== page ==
reviewed by Howard Waldrop & Lawrence Person
Directed by Neil Marshall
Written by Neil Marshall
Starring Shauna Macdonald, Natalie Jackson Mendoza, Alex Reid, Saskia Mulder, MyAnna Buring, Nora-Jane Noone
Both: This one coulda been a contender, until they threw in all the usual modern horror movie "shock for the sake of shock" crap. Solid direction by Neil Marshall gets wasted due to a gimmick-laden script, also by Neil Marshall. Assuming the latter isn't due to the usual Hollywood studio meddling, Mr. Marshall needs to have a firm talk with himself to find out what went wrong.
Lawrence Person: I had pretty high hopes for this based on Marshall's previous film Dog Soldiers, a little gem of a movie that made the most of its limited budget to produce possibly the best werewolf film since An American Werewolf in London. Here he has an obviously bigger budget and a more original monster, but, strangely enough, it's not nearly as good.
HW: Brit Women Title Nine type (Shauna Macdonald), after losing husband and daughter in a catastrophic car crash involving impalement by copper conduit pipe, comes to America a year later to go caving with five other women.
The first 45 minutes are intelligent, with real acting better than a horror movie (LP: or at least this horror movie) deserves (although the first real laugh doesn't come until more than 30 minutes in). Then it gets to be a horror movie, and gets to be real stupid (with an overlayment of character-induced angst) real fast.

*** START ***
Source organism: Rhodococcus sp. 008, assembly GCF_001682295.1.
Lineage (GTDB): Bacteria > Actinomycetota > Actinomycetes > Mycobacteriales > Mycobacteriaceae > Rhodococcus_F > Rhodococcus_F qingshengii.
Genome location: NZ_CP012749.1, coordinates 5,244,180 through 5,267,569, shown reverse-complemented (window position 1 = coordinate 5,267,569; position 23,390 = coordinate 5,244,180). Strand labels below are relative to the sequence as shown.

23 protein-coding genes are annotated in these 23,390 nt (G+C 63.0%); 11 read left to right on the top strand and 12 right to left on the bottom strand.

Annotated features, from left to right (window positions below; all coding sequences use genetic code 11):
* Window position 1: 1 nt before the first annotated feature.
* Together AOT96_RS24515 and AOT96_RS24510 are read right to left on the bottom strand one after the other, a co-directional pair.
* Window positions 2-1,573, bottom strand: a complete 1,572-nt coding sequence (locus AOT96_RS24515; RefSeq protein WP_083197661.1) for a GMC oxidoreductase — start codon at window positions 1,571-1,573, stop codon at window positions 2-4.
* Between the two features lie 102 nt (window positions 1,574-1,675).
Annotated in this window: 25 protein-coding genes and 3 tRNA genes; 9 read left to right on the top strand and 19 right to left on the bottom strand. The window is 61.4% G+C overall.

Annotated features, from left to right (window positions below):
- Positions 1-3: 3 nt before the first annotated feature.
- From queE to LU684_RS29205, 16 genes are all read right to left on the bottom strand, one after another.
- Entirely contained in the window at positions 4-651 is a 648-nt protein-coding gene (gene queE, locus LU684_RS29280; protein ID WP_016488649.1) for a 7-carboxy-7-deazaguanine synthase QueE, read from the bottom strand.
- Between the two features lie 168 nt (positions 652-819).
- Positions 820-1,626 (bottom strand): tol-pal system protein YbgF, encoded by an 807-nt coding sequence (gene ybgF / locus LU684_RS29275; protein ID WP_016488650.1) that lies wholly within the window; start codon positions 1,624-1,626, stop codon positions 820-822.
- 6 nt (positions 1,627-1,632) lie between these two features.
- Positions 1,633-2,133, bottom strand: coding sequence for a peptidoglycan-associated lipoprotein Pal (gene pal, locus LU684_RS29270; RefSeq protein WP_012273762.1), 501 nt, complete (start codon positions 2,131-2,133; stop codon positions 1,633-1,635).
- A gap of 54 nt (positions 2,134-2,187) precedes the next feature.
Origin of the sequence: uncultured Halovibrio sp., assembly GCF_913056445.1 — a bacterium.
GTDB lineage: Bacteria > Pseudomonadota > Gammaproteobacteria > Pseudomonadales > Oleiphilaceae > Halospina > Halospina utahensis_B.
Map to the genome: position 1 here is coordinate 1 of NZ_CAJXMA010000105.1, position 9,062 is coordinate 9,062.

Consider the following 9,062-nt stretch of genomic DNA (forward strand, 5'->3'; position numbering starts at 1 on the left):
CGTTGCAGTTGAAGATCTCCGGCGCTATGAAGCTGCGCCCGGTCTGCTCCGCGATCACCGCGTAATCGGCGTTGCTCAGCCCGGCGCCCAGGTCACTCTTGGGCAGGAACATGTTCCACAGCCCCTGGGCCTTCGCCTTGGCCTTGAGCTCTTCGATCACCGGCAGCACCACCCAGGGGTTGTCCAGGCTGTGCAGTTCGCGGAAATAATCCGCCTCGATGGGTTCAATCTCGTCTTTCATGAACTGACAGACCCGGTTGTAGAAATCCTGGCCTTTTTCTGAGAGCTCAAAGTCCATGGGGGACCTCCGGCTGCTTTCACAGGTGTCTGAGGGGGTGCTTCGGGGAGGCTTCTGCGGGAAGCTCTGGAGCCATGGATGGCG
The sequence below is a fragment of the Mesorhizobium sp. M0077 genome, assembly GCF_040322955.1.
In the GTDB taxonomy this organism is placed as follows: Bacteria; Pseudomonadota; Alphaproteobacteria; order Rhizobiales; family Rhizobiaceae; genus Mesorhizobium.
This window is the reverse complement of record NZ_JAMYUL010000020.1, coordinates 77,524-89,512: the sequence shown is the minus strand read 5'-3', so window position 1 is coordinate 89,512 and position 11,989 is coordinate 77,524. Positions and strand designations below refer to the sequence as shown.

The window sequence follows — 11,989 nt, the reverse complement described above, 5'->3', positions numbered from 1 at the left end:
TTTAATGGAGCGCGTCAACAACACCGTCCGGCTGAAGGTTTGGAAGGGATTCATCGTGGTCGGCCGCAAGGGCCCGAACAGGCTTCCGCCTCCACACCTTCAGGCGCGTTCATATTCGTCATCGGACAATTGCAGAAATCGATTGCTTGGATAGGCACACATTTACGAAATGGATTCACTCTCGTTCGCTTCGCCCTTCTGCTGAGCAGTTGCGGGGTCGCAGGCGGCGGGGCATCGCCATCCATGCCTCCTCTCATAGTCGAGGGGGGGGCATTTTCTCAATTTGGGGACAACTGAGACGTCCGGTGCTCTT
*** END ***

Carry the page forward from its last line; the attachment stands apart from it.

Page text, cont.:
LP: It's got the standard "jump out and yell boo" crap at exactly the places you expect that mars most modern American horror films. The music cues, the "fake wake from a nightmare" bit (which hasn't worked since An American Werewolf in London did it twice), the "look left down the hallway, pan right while she says it's clear, and then pan back left for the obvious monster reveal" cliché, all make sure you can see every supposed shock coming from several blocks away. Occasionally Marshall the Director is good enough to carry it off despite the long odds handed him by Marshall the Screenwriter. In the scene where all six are in a chamber, swinging their lights around trying to find the chud, you know exactly what is going to happen, but when the light swings back to show the chud right in the middle of them it still works.
HW: Not many clichés are left unturned (it's the approach to the clichés like in Laurel and Hardy's approach to the laugh that The Descent differs from a thousand others, and has made some critics mistake this for a good movie).
There are a couple of surprises (which later add to the dumbth) and this movie allows women to be tougher than most producers think most audiences will take. It’s like all the women are Ripleys; their faults are character flaws, not that they're women who should be dithering and screaming while Guys Take Care of Business.
The outstanding dumb thing: in North Carolina they come into a cave with Altamira/Lascauz/Aurignacian cave paintings of prehistoric bison, horses, etc. Not in America, where the pictographs came from a different, Asian-influenced tradition and were usually done in rock shelters, not in caves. (And nowhere "2 miles down" as the script has it.) The Scottish director/screenwriter may or may not be aware of this, be he should have checked it out. (It's part of a plot-point to show there's another way out of the cave.)
Also, if the chuds nowhere called anything, except in the credits where they're "crawlers" once had cave-art, why did they take the Morlock route and devolve, rather than the European cave-man route and get smarter and nicer? (They have acute hearing but their sense of smell sucks like not smelling burning torches or the people they're standing on their tactile sense sucks, too.)